"Barbour has invented his own sanitized, suburb-friendly version of history - an account that paints the South's shift to the GOP as the product of young, racially inclusive conservatives who had reasons completely separate and apart from racial politics for abandoning their forebears' partisan allegiances. In an interview with Human Events that was posted on Wednesday, Barbour insists that "the people who led the change of parties in the South ... was my generation. My generation who went to integrated schools. I went to integrated college - never thought twice about it." Segregationists in the South, in his telling, were "old Democrats," but "by my time, people realized that was the past, it was indefensible, it wasn't gonna be that way anymore. So the people who really changed the South from Democrat to Republican was a different generation from those who fought integration." [8]

This narrative of tolerance among Southern Republicans after 1964 is at considerable variance with the activities and agenda of the Southern conservatives who followed the likes of Strom Thurmond, Jesse Helms, and Trent Lott among others. It belies the reality of Ronald Reagan launching his 1980 presidential campaign in Philadelphia, Mississippi [9] - the site of the murders of three civil rights activists in 1964 at the height of the Civil Rights struggle, when Southerners were continuing their rearguard campaign to prevent the end of the Jim Crow regime. It also contradicts the record of Barbour as a Republican leader with a dubious record on the history and politics of the Confederacy and white supremacy in the South. [10]

As the 2010 election campaign gains momentum in its final months and foreshadows the battles to come in 2012, American politics is buffeted by the currents of racism and white supremacy that have emerged as an inevitable reaction to the election of its first African American President. For Barack Obama, the 2010 election campaign has become a referendum on his efforts to reinvigorate the American economy and establish a balance among its foreign and security policies in incremental steps, since a radical shift in priorities may affect both American credibility abroad and create even greater disruption at home. Obama is caught on the horns of the dilemma created by the Bush-Cheney administration, but the haunting legacy of the Republican party's warm embrace of Jim Crow ideology in the 1960s now casts a long shadow over the Obama administration's efforts to move the country into the 21st century. Will Obama and his allies be able to forge an effective strategy to lead American away from the absence of creative statesmanship and irrational militarism that defined the Bush-Cheney administration if the Republicans continue with their reckless pursuit of the demons of race as the path to power in a new millennium?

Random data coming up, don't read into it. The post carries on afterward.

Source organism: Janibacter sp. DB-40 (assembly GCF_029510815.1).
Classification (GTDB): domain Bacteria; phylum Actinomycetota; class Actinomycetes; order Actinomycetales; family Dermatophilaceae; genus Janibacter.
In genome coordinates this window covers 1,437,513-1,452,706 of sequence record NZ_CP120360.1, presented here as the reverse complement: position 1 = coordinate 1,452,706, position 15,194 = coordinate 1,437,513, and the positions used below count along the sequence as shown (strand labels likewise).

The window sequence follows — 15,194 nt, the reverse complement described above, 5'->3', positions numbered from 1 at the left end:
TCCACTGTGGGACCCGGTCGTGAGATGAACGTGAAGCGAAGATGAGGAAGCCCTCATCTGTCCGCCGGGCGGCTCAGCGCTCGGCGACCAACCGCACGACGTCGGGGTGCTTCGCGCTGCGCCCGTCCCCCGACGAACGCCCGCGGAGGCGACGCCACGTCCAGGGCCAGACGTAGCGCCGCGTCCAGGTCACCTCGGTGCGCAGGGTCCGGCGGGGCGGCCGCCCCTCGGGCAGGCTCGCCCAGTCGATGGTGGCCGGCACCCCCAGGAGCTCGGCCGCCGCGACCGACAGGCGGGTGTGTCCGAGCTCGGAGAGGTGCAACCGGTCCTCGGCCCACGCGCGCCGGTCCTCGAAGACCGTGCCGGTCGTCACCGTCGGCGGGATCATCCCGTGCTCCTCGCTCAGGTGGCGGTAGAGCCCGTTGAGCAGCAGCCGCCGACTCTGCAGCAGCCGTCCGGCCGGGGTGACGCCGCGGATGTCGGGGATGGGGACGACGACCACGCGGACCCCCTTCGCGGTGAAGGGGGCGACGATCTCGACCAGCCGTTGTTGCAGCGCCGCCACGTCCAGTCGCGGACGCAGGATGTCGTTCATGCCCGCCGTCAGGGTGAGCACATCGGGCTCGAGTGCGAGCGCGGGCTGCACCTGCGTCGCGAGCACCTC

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[1] Clayborne Carson (ed.), "The Autobiography of Martin Luther King, Jr.," (New York: Warner Books, 1998) p.345.

[2] Michael Scherer, "Reviving the Ghost of Willie Horton," Time.com, Tuesday, April 22, 2008.

[3] For an account of this phenomenon in 2002 see, Jack White, "Lott, Reagan and Republican Racism," Time Magazine, Dec. 14, 2002.

[4] Robert Costa, "Gingrich: Obama's 'Kenyan, anti-colonial' worldview," National Review Online, Posted on September 11, 2010.

[5] Dinesh D'Souza, "How Obama Thinks," Forbes. com, 09.27.10.

[6] "Newt Gingrich dissertation on Congo sheds light on his jab that Obama is anticolonial," Christian Science Monitor

[7] See Mary Dudziak, "Exporting American Dreams: Thurgood Marshall's African Journey" (New York: Oxford University Press, 2008).

[8] Steve Kornacki, "The GOP's new fake racial history," Salon.com, Thursday, Sep 2, 2010.

[9] "As a young congressman, Lott was among those who urged Reagan to deliver his first major campaign speech in Philadelphia, Mississippi, where three civil rights workers were murdered in one of the 1960s' ugliest cases of racist violence. It was a ringing declaration of his support for 'states' rights' - a code word for resistance to black advances clearly understood by white Southern voters." See Jack White, Lott, Reagan and Republican Racism, Time.com, Dec. 14, 2002. Read more.

[10] For an insider account of Haley Barbour by an African American who had been a member of the Republican party, see Sophia Nelson, "Haley Barbour Is the True Face of the New GOP," The Root (online), April 14, 2010.

Cary Fraser

Cary Fraser is a historian of international relations, who teaches the history of American foreign policy, American and Caribbean history in the 20th century and the history of the African Diaspora in the Atlantic world at Penn State University. He is the author of "Ambivalent Anti-Colonialism" (Greenwood Press, 1994), and his essays and articles have been published in Canada, the Caribbean, the United Kingdom and the United States. He is currently writing a study of race in American politics and foreign policy in the mid-20th century.

Last modified on Tuesday, 28 September 2010 09:09